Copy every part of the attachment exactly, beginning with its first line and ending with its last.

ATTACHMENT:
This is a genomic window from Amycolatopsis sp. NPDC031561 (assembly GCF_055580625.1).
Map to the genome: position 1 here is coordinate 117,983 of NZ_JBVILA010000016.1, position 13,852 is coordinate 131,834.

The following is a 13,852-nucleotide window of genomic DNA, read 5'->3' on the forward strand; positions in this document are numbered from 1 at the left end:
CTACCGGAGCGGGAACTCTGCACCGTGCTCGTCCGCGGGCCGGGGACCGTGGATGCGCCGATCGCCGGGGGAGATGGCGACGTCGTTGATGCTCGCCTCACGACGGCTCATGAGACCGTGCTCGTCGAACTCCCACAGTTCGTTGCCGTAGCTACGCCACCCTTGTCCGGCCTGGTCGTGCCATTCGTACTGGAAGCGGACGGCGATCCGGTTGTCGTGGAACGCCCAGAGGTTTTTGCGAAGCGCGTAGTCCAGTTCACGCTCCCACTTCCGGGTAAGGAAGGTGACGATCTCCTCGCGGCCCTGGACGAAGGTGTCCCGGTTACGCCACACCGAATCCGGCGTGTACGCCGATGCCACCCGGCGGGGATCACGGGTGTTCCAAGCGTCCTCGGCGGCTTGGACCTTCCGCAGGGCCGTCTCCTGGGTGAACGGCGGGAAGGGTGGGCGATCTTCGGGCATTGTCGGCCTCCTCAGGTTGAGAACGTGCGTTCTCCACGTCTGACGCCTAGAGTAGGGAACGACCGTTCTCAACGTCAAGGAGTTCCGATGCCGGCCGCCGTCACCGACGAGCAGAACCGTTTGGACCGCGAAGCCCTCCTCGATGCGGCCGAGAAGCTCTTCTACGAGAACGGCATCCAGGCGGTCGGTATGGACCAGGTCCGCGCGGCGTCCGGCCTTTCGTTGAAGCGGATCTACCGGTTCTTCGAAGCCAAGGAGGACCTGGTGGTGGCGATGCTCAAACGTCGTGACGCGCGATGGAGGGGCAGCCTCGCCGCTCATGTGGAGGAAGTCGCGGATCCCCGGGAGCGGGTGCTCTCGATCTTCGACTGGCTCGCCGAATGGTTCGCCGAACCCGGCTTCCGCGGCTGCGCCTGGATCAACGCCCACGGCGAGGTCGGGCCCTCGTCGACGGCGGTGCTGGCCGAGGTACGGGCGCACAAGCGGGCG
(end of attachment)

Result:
This is a genomic window from Amycolatopsis sp. NPDC031561 (assembly GCF_055580625.1).
Map to the genome: position 1 here is coordinate 117,983 of NZ_JBVILA010000016.1, position 13,852 is coordinate 131,834.

The following is a 13,852-nucleotide window of genomic DNA, read 5'->3' on the forward strand; positions in this document are numbered from 1 at the left end:
CTACCGGAGCGGGAACTCTGCACCGTGCTCGTCCGCGGGCCGGGGACCGTGGATGCGCCGATCGCCGGGGGAGATGGCGACGTCGTTGATGCTCGCCTCACGACGGCTCATGAGACCGTGCTCGTCGAACTCCCACAGTTCGTTGCCGTAGCTACGCCACCCTTGTCCGGCCTGGTCGTGCCATTCGTACTGGAAGCGGACGGCGATCCGGTTGTCGTGGAACGCCCAGAGGTTTTTGCGAAGCGCGTAGTCCAGTTCACGCTCCCACTTCCGGGTAAGGAAGGTGACGATCTCCTCGCGGCCCTGGACGAAGGTGTCCCGGTTACGCCACACCGAATCCGGCGTGTACGCCGATGCCACCCGGCGGGGATCACGGGTGTTCCAAGCGTCCTCGGCGGCTTGGACCTTCCGCAGGGCCGTCTCCTGGGTGAACGGCGGGAAGGGTGGGCGATCTTCGGGCATTGTCGGCCTCCTCAGGTTGAGAACGTGCGTTCTCCACGTCTGACGCCTAGAGTAGGGAACGACCGTTCTCAACGTCAAGGAGTTCCGATGCCGGCCGCCGTCACCGACGAGCAGAACCGTTTGGACCGCGAAGCCCTCCTCGATGCGGCCGAGAAGCTCTTCTACGAGAACGGCATCCAGGCGGTCGGTATGGACCAGGTCCGCGCGGCGTCCGGCCTTTCGTTGAAGCGGATCTACCGGTTCTTCGAAGCCAAGGAGGACCTGGTGGTGGCGATGCTCAAACGTCGTGACGCGCGATGGAGGGGCAGCCTCGCCGCTCATGTGGAGGAAGTCGCGGATCCCCGGGAGCGGGTGCTCTCGATCTTCGACTGGCTCGCCGAATGGTTCGCCGAACCCGGCTTCCGCGGCTGCGCCTGGATCAACGCCCACGGCGAGGTCGGGCCCTCGTCGACGGCGGTGCTGGCCGAGGTACGGGCGCACAAGCGGGCG